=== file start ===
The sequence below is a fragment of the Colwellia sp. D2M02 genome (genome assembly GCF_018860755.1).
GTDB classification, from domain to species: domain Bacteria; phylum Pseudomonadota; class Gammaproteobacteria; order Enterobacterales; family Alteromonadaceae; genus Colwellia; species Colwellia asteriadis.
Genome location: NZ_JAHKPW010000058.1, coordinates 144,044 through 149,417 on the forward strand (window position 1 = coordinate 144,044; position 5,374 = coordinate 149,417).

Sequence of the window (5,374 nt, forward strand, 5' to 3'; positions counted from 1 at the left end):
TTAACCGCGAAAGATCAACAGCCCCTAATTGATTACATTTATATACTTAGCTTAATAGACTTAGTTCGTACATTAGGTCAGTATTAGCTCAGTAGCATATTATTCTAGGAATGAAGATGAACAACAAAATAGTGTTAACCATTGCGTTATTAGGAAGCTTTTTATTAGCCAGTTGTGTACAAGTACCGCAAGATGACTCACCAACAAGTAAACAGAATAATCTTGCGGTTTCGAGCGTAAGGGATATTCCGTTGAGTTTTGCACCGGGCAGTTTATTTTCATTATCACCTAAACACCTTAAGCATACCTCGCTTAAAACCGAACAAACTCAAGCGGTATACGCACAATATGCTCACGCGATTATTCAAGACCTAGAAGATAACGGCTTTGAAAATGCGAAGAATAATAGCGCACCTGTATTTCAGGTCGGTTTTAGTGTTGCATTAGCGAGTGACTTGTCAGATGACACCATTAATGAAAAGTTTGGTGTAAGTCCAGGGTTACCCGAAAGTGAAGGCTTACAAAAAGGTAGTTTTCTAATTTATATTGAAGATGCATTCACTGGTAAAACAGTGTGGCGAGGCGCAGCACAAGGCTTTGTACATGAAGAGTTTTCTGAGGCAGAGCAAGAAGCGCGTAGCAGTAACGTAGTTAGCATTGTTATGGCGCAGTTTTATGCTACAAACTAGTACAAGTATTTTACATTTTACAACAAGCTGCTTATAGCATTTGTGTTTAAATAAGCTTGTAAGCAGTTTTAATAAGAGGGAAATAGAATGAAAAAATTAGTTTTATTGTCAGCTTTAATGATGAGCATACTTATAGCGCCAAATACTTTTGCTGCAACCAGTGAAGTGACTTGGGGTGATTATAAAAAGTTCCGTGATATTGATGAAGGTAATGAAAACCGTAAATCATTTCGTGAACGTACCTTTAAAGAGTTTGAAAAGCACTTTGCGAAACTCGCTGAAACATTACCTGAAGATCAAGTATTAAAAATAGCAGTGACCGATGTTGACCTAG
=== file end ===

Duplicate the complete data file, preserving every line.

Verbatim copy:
The sequence below is a fragment of the Colwellia sp. D2M02 genome (genome assembly GCF_018860755.1).
GTDB classification, from domain to species: domain Bacteria; phylum Pseudomonadota; class Gammaproteobacteria; order Enterobacterales; family Alteromonadaceae; genus Colwellia; species Colwellia asteriadis.
Genome location: NZ_JAHKPW010000058.1, coordinates 144,044 through 149,417 on the forward strand (window position 1 = coordinate 144,044; position 5,374 = coordinate 149,417).

Sequence of the window (5,374 nt, forward strand, 5' to 3'; positions counted from 1 at the left end):
TTAACCGCGAAAGATCAACAGCCCCTAATTGATTACATTTATATACTTAGCTTAATAGACTTAGTTCGTACATTAGGTCAGTATTAGCTCAGTAGCATATTATTCTAGGAATGAAGATGAACAACAAAATAGTGTTAACCATTGCGTTATTAGGAAGCTTTTTATTAGCCAGTTGTGTACAAGTACCGCAAGATGACTCACCAACAAGTAAACAGAATAATCTTGCGGTTTCGAGCGTAAGGGATATTCCGTTGAGTTTTGCACCGGGCAGTTTATTTTCATTATCACCTAAACACCTTAAGCATACCTCGCTTAAAACCGAACAAACTCAAGCGGTATACGCACAATATGCTCACGCGATTATTCAAGACCTAGAAGATAACGGCTTTGAAAATGCGAAGAATAATAGCGCACCTGTATTTCAGGTCGGTTTTAGTGTTGCATTAGCGAGTGACTTGTCAGATGACACCATTAATGAAAAGTTTGGTGTAAGTCCAGGGTTACCCGAAAGTGAAGGCTTACAAAAAGGTAGTTTTCTAATTTATATTGAAGATGCATTCACTGGTAAAACAGTGTGGCGAGGCGCAGCACAAGGCTTTGTACATGAAGAGTTTTCTGAGGCAGAGCAAGAAGCGCGTAGCAGTAACGTAGTTAGCATTGTTATGGCGCAGTTTTATGCTACAAACTAGTACAAGTATTTTACATTTTACAACAAGCTGCTTATAGCATTTGTGTTTAAATAAGCTTGTAAGCAGTTTTAATAAGAGGGAAATAGAATGAAAAAATTAGTTTTATTGTCAGCTTTAATGATGAGCATACTTATAGCGCCAAATACTTTTGCTGCAACCAGTGAAGTGACTTGGGGTGATTATAAAAAGTTCCGTGATATTGATGAAGGTAATGAAAACCGTAAATCATTTCGTGAACGTACCTTTAAAGAGTTTGAAAAGCACTTTGCGAAACTCGCTGAAACATTACCTGAAGATCAAGTATTAAAAATAGCAGTGACCGATGTTGACCTAG